Along a Pacific atoll, frogmen are swimming past kaleidoscopic schools of fish, undulating plants and spiky sea urchins in search of a drab white boulder made of coral. It's a medical find: the ideal material for an artificial eye.
In an operating room in Baltimore, Dr. Darab Hormozi is implanting a coral ball into a patient blinded in one eye by a nail. Once six muscles are surgically attached, the fake eye will move in tandem with the real one -- even though it can't see a thing.
But the implant won't look real until John J. Kelley Jr., a member of the small fraternity of artisans called ocularists, adds a plastic facade that has all the right aesthetic details -- flecked iris, milky white sclera, even the spidery blood vessels that creep along the margins.
Once that's done, you'll think the prosthesis is looking right through you.
For hundreds of years, European and American craftsmen and scientists tried in vain to fashion an artificial eye that looks and moves like the real thing. The first implant was blown glass. Further attempts were made with silk, wood, cork, gold, aluminum, rubber, sponge, silicone and steel.
The eyes were fine in some respects. They filled the socket, preventing the bony orbit from closing in on itself. Skilled craftsmen, adept with paints and techniques of glass blowing, could give them a natural look. But they were missing something.
They would move, but in a floating, disembodied fashion that would draw unwanted curiosity. In recent years, ophthalmologists have caught on to the wonders of coral -- a material that, because of its microscopic pores and uncanny resemblance to human bone, can be made to move like a puppet on a string.
It can dart from side to side or make wide, sweeping rolls. But Dr. Hormozi, a Baltimore ophthalmologist who has implanted 80 coral balls over the last three years, seems equally impressed with the way the eye shifts almost imperceptibly when someone looks at a stationary object.
"You get that targeting motion that is characteristic of the living eye rather than the dead motion of the dead eye," said Dr. Hormozi, a specialist in ocular plastic surgery at the Greater Baltimore Medical Center and St. Agnes Hospital.
"If you're looking in someone's eye and the eye looks funny, you're not making eye contact. And if you avoid looking at someone's eye, you lose the power of conversation."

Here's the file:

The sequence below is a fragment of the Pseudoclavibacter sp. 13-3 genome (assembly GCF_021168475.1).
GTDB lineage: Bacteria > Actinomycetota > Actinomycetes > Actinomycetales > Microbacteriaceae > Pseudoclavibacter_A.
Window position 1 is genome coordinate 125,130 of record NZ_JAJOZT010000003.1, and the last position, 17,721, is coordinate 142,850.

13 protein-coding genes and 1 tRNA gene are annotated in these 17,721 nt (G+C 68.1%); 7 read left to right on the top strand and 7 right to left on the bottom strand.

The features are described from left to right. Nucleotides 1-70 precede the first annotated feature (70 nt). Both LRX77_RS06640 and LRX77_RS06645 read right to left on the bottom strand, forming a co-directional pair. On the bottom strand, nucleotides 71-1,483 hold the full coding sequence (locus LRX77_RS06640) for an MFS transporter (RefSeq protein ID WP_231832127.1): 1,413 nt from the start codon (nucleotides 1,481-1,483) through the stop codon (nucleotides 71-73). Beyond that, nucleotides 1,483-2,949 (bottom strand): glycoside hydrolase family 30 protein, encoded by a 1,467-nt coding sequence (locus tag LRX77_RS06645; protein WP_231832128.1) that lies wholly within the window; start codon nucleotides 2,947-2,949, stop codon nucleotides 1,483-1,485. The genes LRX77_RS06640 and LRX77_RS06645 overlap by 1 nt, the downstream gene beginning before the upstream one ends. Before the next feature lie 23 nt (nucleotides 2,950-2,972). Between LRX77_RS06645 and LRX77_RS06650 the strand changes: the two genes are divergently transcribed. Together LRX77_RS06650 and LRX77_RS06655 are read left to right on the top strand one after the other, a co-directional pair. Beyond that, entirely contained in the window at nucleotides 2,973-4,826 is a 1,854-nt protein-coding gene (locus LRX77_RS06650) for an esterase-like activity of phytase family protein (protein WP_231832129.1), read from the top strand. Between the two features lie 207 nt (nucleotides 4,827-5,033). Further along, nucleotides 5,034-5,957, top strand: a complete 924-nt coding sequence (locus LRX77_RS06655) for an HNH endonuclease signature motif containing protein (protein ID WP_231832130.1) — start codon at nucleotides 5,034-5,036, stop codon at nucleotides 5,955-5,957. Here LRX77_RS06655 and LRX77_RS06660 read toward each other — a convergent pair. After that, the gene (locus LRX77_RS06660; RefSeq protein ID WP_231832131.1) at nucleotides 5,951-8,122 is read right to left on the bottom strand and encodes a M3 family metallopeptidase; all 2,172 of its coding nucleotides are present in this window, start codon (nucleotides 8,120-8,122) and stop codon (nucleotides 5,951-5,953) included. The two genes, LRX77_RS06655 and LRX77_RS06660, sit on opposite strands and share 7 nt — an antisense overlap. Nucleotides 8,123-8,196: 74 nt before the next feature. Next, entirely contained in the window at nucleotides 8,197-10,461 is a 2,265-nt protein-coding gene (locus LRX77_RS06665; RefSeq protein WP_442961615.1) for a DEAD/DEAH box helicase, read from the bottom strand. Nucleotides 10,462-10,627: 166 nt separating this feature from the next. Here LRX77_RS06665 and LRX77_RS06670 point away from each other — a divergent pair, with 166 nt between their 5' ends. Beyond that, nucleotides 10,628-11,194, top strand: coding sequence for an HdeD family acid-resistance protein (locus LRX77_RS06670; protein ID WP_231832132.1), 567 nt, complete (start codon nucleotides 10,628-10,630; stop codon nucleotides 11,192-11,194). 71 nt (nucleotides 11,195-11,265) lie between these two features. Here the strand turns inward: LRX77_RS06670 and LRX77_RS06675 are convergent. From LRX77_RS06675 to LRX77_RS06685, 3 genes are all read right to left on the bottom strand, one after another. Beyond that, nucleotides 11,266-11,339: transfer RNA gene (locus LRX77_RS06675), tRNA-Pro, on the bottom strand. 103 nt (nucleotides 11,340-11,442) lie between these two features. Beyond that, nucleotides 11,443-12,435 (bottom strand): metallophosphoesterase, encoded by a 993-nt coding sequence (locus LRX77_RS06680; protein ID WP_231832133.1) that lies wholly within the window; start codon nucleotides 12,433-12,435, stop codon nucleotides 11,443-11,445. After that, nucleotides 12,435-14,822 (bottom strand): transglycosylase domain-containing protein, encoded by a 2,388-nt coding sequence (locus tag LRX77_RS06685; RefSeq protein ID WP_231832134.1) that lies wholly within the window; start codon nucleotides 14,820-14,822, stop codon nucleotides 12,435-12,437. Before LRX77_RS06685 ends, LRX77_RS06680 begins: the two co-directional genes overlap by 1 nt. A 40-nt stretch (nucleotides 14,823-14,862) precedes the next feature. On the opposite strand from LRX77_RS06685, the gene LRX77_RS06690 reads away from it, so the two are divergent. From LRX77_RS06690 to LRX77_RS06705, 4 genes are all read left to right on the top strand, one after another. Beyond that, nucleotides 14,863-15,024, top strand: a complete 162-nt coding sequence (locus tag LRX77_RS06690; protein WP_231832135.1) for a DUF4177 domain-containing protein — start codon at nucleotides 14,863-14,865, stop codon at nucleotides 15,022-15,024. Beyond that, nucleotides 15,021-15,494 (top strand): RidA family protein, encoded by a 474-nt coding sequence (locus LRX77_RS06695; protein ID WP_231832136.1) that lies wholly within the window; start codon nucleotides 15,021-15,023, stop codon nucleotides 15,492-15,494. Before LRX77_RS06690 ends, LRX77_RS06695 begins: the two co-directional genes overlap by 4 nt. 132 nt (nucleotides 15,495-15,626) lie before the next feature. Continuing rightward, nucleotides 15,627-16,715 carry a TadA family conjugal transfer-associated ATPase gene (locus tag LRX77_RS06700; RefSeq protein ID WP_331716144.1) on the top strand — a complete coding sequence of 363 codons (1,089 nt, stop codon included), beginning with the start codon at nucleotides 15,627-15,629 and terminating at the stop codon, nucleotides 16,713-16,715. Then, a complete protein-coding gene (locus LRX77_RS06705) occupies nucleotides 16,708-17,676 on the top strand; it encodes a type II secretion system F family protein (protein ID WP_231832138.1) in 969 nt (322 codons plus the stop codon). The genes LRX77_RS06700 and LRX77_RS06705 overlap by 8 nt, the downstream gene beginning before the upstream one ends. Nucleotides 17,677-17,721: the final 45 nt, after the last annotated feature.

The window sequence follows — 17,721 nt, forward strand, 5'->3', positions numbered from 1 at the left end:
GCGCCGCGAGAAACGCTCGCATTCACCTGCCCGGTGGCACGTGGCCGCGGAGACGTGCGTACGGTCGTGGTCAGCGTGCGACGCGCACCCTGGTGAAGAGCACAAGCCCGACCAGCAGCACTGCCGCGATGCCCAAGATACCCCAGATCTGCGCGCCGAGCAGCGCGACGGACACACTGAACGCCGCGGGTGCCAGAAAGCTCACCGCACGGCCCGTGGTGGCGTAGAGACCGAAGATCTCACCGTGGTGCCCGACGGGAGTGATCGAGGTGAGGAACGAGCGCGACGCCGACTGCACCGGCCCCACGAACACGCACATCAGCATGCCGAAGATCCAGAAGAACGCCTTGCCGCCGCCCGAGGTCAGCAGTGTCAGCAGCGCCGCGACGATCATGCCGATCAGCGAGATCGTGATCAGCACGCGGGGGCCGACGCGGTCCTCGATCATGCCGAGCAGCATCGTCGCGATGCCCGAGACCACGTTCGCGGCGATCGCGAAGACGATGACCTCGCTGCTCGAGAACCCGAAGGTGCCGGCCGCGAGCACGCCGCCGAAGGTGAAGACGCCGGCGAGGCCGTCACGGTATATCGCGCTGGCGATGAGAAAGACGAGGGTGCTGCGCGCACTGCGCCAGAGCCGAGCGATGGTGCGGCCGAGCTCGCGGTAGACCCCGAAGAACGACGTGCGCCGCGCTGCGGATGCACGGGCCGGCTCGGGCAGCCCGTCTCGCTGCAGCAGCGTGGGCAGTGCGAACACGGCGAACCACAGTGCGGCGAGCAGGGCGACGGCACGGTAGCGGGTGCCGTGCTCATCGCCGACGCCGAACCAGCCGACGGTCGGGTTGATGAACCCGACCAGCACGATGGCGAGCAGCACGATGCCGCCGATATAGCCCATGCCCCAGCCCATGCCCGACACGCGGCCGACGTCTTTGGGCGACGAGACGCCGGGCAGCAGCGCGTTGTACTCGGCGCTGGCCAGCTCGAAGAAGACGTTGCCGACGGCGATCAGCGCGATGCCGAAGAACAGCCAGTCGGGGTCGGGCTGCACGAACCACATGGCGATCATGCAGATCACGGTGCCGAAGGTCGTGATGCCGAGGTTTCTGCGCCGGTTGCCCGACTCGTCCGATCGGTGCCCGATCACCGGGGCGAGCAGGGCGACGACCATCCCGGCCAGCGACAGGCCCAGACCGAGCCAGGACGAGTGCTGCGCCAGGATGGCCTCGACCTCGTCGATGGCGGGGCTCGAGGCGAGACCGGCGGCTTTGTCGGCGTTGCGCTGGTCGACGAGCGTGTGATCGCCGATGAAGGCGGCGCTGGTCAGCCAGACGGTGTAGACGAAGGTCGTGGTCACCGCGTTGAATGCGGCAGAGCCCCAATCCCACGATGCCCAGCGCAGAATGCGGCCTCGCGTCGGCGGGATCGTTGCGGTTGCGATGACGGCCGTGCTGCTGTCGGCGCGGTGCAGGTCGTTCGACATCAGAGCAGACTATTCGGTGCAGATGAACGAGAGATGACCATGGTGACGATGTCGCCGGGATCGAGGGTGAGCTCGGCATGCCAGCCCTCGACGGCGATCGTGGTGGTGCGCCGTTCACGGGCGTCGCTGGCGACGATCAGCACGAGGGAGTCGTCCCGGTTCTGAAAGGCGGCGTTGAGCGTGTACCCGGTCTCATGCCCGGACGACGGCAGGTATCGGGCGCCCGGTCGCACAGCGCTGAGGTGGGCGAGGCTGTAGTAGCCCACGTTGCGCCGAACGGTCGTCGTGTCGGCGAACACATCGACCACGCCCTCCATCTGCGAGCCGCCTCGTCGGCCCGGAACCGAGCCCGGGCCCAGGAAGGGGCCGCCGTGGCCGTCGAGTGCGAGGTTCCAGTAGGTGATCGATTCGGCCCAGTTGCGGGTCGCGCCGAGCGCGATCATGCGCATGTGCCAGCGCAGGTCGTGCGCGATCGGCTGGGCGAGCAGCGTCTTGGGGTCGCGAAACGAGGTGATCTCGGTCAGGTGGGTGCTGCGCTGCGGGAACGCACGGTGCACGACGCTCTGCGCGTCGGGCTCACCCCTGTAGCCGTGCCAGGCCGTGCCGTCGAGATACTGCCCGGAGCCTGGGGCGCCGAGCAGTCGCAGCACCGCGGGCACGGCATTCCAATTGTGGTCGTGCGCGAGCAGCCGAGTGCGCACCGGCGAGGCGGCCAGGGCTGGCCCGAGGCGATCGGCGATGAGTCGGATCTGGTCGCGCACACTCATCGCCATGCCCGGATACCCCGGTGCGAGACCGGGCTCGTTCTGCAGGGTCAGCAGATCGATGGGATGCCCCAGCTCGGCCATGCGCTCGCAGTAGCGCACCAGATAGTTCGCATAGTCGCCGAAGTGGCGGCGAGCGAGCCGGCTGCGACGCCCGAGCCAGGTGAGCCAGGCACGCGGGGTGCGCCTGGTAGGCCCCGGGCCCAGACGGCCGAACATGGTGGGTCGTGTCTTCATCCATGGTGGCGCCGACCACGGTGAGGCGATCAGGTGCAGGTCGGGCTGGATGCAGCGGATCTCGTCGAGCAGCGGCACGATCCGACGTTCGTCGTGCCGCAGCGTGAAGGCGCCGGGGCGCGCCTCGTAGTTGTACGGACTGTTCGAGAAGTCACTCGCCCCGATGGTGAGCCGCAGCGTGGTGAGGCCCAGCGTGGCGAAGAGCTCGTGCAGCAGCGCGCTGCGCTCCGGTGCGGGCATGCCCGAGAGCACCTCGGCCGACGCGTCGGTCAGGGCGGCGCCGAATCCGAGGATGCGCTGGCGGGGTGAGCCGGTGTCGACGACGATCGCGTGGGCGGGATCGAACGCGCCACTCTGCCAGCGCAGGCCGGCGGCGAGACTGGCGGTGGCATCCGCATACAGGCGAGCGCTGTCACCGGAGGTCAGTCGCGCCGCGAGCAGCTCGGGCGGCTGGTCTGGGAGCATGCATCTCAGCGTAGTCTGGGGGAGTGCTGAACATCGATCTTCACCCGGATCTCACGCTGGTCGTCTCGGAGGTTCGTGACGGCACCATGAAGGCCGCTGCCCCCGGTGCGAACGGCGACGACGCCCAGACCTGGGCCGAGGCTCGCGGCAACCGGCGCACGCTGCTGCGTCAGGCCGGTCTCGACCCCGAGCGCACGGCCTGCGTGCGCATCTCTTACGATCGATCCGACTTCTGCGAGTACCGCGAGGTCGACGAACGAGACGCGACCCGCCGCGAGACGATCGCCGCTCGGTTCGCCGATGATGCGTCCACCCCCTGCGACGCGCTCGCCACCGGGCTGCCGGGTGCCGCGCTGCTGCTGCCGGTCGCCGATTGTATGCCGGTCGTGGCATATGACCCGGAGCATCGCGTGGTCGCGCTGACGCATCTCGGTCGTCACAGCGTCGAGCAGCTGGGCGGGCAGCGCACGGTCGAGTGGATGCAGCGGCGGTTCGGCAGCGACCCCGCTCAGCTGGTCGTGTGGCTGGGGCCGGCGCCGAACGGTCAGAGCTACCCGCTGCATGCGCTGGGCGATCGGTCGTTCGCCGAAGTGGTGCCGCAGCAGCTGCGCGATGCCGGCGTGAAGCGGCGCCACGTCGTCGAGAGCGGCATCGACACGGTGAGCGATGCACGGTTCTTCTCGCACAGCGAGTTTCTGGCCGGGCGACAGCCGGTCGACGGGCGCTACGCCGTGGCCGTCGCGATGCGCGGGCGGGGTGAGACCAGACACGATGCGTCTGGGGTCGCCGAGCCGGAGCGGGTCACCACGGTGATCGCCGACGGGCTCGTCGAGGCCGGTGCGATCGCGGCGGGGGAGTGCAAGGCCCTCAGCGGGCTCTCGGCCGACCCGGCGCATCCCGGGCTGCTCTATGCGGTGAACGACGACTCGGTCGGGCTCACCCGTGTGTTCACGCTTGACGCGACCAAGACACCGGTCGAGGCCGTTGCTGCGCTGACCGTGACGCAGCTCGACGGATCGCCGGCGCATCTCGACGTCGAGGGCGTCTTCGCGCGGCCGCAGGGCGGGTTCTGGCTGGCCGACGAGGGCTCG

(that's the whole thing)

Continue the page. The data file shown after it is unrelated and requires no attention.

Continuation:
Someone who lost an eye in an accident may want a prosthetic eye. So, too, may the person who had an eye surgically removed because of illness, infection or a congenital deformity.
Timothy Prechtel, 22, of Edgemere, had his right eye removed last year because of a painful condition dating to childhood. His problem began when a young playmate tossed a nail that found his eye.
Surgery restored his sight, but a lingering pain grew so intense that doctors eventually had to deaden all sensation -- including sight -- with a chemical injection when he was 13.
Last year at GBMC, Dr. Hormozi removed the eye when it became infected and replaced it with a coral ball. "The old eye was shriveled up, dying," said Mr. Prechtel, a technician for Bethlehem Steel.
A convincing look
For at least a century -- long before coral entered the picture -- the artificial eye has been a two-part device.
The foundation is a ball that's implanted deep in the eye cavity. It is sealed from the outside world inside a tough sac known as sclera, the same tissue that gives the natural eye its "white" on either side of the iris.
If surgeons can't salvage the sclera from the patient's original eye, they obtain it from an eye bank -- a repository of donated tissues used for transplant. Sealing the implant prevents transmission of germs from the environment into the eye cavity.
To give the device a convincing look, ocularists fashion a shell that hugs the sphere the way a contact lens hugs a living eye. The shell -- made for many years of glass, but since the 1940s made of plastic -- is what gives the artificial eye the look of anatomical correctness.
Dr. Arthur Perry, a San Diego ophthalmologist who invented the coral ball, said he was troubled by the artificial eye's immobility when he began seeing patients as a young resident in the mid-1970s.
"People would come in -- their eye would look great, but as soon as they'd move the good eye on the other side, their implant wouldn't look right," he said.
This posed a scientific challenge -- a maddening one.
In most cases, the patient with a blind eye on one side and a seeing eye on the other had functioning muscles in both sockets. The "good" eye supplied the brain with all the visual information it needed to trigger muscles movement in both eyes -- even if the other eye saw nothing.
So when surgeons removed the blind eye, they were left with muscles that were theoretically capable of moving an implant. But the muscles, like the implant itself, had to be sealed inside tissue to prevent infection -- leaving surgeons helpless to bring motion to the outer shell.